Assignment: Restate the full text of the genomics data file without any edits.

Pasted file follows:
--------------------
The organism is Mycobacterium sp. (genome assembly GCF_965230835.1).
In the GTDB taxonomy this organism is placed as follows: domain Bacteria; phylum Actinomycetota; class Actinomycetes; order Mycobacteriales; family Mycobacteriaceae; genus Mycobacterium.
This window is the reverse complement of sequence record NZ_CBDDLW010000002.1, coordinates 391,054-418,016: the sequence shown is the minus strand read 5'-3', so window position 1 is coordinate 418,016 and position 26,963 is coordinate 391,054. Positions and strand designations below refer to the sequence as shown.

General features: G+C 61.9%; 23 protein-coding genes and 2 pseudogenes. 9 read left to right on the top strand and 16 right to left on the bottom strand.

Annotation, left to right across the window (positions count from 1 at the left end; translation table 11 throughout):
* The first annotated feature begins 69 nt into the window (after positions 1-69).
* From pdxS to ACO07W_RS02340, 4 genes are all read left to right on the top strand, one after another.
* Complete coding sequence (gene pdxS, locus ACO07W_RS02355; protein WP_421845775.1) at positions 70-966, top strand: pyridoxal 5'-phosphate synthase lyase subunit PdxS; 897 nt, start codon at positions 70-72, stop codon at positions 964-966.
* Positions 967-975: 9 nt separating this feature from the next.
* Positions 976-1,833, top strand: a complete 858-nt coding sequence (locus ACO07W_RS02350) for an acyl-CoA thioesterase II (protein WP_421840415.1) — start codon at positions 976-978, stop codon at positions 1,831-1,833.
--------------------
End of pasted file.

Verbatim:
The organism is Mycobacterium sp. (genome assembly GCF_965230835.1).
In the GTDB taxonomy this organism is placed as follows: domain Bacteria; phylum Actinomycetota; class Actinomycetes; order Mycobacteriales; family Mycobacteriaceae; genus Mycobacterium.
This window is the reverse complement of sequence record NZ_CBDDLW010000002.1, coordinates 391,054-418,016: the sequence shown is the minus strand read 5'-3', so window position 1 is coordinate 418,016 and position 26,963 is coordinate 391,054. Positions and strand designations below refer to the sequence as shown.

General features: G+C 61.9%; 23 protein-coding genes and 2 pseudogenes. 9 read left to right on the top strand and 16 right to left on the bottom strand.

Annotation, left to right across the window (positions count from 1 at the left end; translation table 11 throughout):
* The first annotated feature begins 69 nt into the window (after positions 1-69).
* From pdxS to ACO07W_RS02340, 4 genes are all read left to right on the top strand, one after another.
* Complete coding sequence (gene pdxS, locus ACO07W_RS02355; protein WP_421845775.1) at positions 70-966, top strand: pyridoxal 5'-phosphate synthase lyase subunit PdxS; 897 nt, start codon at positions 70-72, stop codon at positions 964-966.
* Positions 967-975: 9 nt separating this feature from the next.
* Positions 976-1,833, top strand: a complete 858-nt coding sequence (locus ACO07W_RS02350) for an acyl-CoA thioesterase II (protein WP_421840415.1) — start codon at positions 976-978, stop codon at positions 1,831-1,833.